The Country Doctor
When Edward Jenner began his apprenticeship to a surgeon at the age of 14, smallpox was ravaging Europe. By the 1790s, as much as half of the English population had been exposed to smallpox, and a third of those would die from it.
As a country doctor in Gloucestershire, Jenner drew on local lore that milkmaids who had contracted the relatively benign cowpox were immune to smallpox. He decided to test the belief by developing a smallpox inoculation made of cowpox. On May 14, 1796, he administered the inoculation to James Phipps, the 8-year-old son of Jenner’s gardener. It worked.
Jenner reported his findings to the Royal Society, but his paper was rejected on the basis that more data was needed. He then successfully inoculated 22 more subjects, and after submitting results from all 23 experiments to the Royal Society, he was again snubbed. Undeterred, in 1798 Jenner published a booklet himself containing all of his smallpox research. He called his new procedure "vaccination."
Jenner was widely ridiculed by the medical establishment and met with strong resistance from the English public. But he dedicated his life to smallpox education and treatment around the world.
After publishing his booklet, Jenner was widely ridiculed by the medical establishment and met with strong resistance from the English public. From that point forward, he dedicated the rest of his life to smallpox education and treatment around the world.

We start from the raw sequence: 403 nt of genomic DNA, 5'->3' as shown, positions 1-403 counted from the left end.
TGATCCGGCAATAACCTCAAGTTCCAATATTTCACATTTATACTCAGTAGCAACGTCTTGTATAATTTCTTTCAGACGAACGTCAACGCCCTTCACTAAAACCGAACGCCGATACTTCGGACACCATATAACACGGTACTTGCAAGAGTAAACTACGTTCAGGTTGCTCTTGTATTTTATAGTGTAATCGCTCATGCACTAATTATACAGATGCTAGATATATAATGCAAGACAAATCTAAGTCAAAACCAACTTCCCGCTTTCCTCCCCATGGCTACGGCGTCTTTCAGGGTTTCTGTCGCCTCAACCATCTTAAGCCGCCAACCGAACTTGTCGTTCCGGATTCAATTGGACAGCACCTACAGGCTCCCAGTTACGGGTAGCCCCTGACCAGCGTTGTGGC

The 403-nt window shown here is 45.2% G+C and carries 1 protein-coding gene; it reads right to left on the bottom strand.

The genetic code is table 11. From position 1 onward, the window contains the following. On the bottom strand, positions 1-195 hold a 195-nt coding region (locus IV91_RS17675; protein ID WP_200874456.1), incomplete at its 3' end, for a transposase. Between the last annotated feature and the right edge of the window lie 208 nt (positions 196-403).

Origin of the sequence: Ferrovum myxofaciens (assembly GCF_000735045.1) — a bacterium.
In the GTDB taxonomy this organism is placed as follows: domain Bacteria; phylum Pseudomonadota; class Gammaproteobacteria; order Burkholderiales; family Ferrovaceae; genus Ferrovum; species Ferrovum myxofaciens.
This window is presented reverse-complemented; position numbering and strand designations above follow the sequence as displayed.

With his own resources, he developed techniques for making vaccine material that could be easily transported and stored, and he shared his work with anyone who showed an interest, often shipping vaccines at his own expense.
By 1800, the vaccine was available in most European countries, and during his lifetime it was disseminated in China, Russia, the Philippines, and the U.S. Napoleon ensured that all of his troops were vaccinated and, in 1804, awarded Jenner with a special medal of honor. At the time, France was at war with Britain.
Until the end of his life, Jenner vaccinated people for free at his home. Thirty years after his death, smallpox vaccination finally became compulsory in Britain.
Until the end of his life, Jenner continued to vaccinate people for free at his home. At the time of his death in 1823, his vaccine had been adopted by many English physicians, though another thirty years would pass before it was compulsory in Britain.
Smallpox continued its devastation. Finally, in 1967, the World Health Organization undertook a massive program to eradicate it. The campaign proved remarkably swift, and the World Health Assembly announced that Dr. Jenner’s vaccine had freed the world of smallpox on May 8, 1980—nearly 184 years to the day after James Phipps was vaccinated.